J.J. Cale – Roll On

January 01, 1970




The low-lit vocals, modest melodies and humble arrangements
suggest a performer with tightly-reined ambitions, a singer/songwriter who’s
been content to veer only marginally from the same template over the course of
a 35-year career.  In truth, J.J. Cale is
more accomplished than even he lets on, boasting a proficient prowess as not
only a singer/songwriter, but also as a multi-talented instrumentalist,
producer and engineer.  Add the occasion
standard – “After Midnight” and “Cocaine” for pal Eric Clapton, “Call Me the
Breeze” as covered by Lynyrd Skynyrd, and songs such as “Cajun Moon,”
“Travelin’ Light” and others that were farmed out to the likes of Santana, the
Allman Brothers, the Band and Johnny Cash – and the image of an icon begins to
take focus.


Even so, Cale’s rarely mentioned in the same breath as those
other artists who started out in the same era. 
Blame his unassuming style, his easy, unhurried approach or the fact
that neither his singing nor his songs ever revealed much of the inner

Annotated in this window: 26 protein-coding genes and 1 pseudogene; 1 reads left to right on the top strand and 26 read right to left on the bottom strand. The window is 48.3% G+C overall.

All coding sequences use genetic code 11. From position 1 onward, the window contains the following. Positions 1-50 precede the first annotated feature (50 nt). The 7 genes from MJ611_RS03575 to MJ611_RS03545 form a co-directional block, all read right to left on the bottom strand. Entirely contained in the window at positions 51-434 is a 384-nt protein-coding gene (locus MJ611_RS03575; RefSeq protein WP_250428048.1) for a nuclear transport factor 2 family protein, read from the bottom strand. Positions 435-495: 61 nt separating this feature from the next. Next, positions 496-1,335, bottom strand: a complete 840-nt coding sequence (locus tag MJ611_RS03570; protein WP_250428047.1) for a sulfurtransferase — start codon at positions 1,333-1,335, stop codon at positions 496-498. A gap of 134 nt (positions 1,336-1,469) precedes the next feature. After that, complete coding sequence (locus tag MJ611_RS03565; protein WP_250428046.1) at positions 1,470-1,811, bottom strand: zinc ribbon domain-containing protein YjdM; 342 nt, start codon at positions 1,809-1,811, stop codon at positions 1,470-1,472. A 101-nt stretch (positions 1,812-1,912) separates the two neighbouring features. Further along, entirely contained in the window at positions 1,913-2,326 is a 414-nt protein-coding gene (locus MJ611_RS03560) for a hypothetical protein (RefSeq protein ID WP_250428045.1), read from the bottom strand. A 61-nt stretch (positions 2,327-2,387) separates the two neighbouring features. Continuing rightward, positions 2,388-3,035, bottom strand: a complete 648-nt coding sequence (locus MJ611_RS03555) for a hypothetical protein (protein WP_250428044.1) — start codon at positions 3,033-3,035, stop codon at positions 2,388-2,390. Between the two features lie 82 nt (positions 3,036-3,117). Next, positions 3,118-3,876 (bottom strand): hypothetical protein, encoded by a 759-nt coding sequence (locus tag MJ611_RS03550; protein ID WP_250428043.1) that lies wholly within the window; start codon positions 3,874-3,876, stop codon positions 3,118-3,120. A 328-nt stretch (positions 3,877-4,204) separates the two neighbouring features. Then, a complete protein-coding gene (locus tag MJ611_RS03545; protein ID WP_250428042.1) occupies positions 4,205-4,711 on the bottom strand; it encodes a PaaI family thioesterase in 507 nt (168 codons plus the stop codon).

man.  Cale’s earned a respectable living
no doubt, but superstardom never seemed a part of his plan.  Consider the fact that it took him over
thirty years to earn his first Grammy, which came courtesy of The Road to Escondido, his 2006
collaboration with Clapton.


Roll On,
Cale’s latest effort – his sixteenth so far – will likely do little to alter
that humble impression, although it does find Cale slightly more assertive when
it comes to modifying his signature stance. 
While songs such as “Who Knew,” “Cherry Street” and “Down to Memphis” maintain his
basic blues template – a sound that’s earnest and yet unhurried — others alter
the palette.   Cale’s vamp-like delivery on “Former Me,” the
jaunty banjo plucking of the otherwise foreboding “Strange Days,” the low-key
love song “Fonda-Lina,” and the warm and easy embrace of “Old Friend” offer a
personable perspective that diverges ever so slightly from his usual motif.   Even
though the majority of this set would fit quite comfortably on any his early
albums, it’s not the consistency that’s key. 
To the contrary, Roll On paints
a picture of an artist who has little left to prove, an erstwhile troubadour
settled comfortably in his groove.


“Old Friend,” “Strange Days,” “Fonda-Lina” LEE ZIMMERMAN





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